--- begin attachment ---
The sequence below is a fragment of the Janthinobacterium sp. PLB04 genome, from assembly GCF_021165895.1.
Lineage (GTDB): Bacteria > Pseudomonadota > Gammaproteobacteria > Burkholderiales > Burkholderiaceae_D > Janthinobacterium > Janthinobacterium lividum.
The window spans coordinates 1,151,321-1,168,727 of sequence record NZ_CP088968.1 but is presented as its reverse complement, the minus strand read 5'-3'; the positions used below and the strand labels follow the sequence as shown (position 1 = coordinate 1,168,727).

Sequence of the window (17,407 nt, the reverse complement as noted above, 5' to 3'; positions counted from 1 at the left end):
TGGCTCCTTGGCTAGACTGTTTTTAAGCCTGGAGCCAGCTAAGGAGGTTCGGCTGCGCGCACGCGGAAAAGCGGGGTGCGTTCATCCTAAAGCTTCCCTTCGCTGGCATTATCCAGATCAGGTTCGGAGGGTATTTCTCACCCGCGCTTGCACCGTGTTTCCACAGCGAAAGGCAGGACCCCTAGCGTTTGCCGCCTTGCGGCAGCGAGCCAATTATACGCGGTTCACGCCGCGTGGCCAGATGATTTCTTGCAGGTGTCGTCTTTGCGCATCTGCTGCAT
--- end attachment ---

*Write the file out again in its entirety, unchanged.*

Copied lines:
The sequence below is a fragment of the Janthinobacterium sp. PLB04 genome, from assembly GCF_021165895.1.
Lineage (GTDB): Bacteria > Pseudomonadota > Gammaproteobacteria > Burkholderiales > Burkholderiaceae_D > Janthinobacterium > Janthinobacterium lividum.
The window spans coordinates 1,151,321-1,168,727 of sequence record NZ_CP088968.1 but is presented as its reverse complement, the minus strand read 5'-3'; the positions used below and the strand labels follow the sequence as shown (position 1 = coordinate 1,168,727).

Sequence of the window (17,407 nt, the reverse complement as noted above, 5' to 3'; positions counted from 1 at the left end):
TGGCTCCTTGGCTAGACTGTTTTTAAGCCTGGAGCCAGCTAAGGAGGTTCGGCTGCGCGCACGCGGAAAAGCGGGGTGCGTTCATCCTAAAGCTTCCCTTCGCTGGCATTATCCAGATCAGGTTCGGAGGGTATTTCTCACCCGCGCTTGCACCGTGTTTCCACAGCGAAAGGCAGGACCCCTAGCGTTTGCCGCCTTGCGGCAGCGAGCCAATTATACGCGGTTCACGCCGCGTGGCCAGATGATTTCTTGCAGGTGTCGTCTTTGCGCATCTGCTGCAT